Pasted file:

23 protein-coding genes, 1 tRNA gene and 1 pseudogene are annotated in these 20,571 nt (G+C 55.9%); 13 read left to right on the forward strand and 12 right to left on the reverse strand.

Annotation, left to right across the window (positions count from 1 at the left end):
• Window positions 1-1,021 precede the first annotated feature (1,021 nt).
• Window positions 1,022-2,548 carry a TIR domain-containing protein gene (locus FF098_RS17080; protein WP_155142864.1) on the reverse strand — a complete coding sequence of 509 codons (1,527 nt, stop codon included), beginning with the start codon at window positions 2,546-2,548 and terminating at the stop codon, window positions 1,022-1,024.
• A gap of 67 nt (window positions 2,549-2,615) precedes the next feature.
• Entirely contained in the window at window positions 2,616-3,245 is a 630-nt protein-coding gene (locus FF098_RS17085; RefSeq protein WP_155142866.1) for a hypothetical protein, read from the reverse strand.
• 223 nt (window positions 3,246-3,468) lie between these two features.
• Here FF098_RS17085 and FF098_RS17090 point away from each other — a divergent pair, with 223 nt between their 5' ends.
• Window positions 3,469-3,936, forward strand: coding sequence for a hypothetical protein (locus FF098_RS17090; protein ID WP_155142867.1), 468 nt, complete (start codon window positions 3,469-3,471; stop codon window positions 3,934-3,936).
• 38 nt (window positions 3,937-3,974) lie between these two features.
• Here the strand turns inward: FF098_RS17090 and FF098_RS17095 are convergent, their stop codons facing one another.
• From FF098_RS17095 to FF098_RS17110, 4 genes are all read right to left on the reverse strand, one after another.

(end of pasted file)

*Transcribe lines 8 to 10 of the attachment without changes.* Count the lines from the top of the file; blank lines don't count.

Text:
• Here FF098_RS17085 and FF098_RS17090 point away from each other — a divergent pair, with 223 nt between their 5' ends.
• Window positions 3,469-3,936, forward strand: coding sequence for a hypothetical protein (locus FF098_RS17090; protein ID WP_155142867.1), 468 nt, complete (start codon window positions 3,469-3,471; stop codon window positions 3,934-3,936).
• 38 nt (window positions 3,937-3,974) lie between these two features.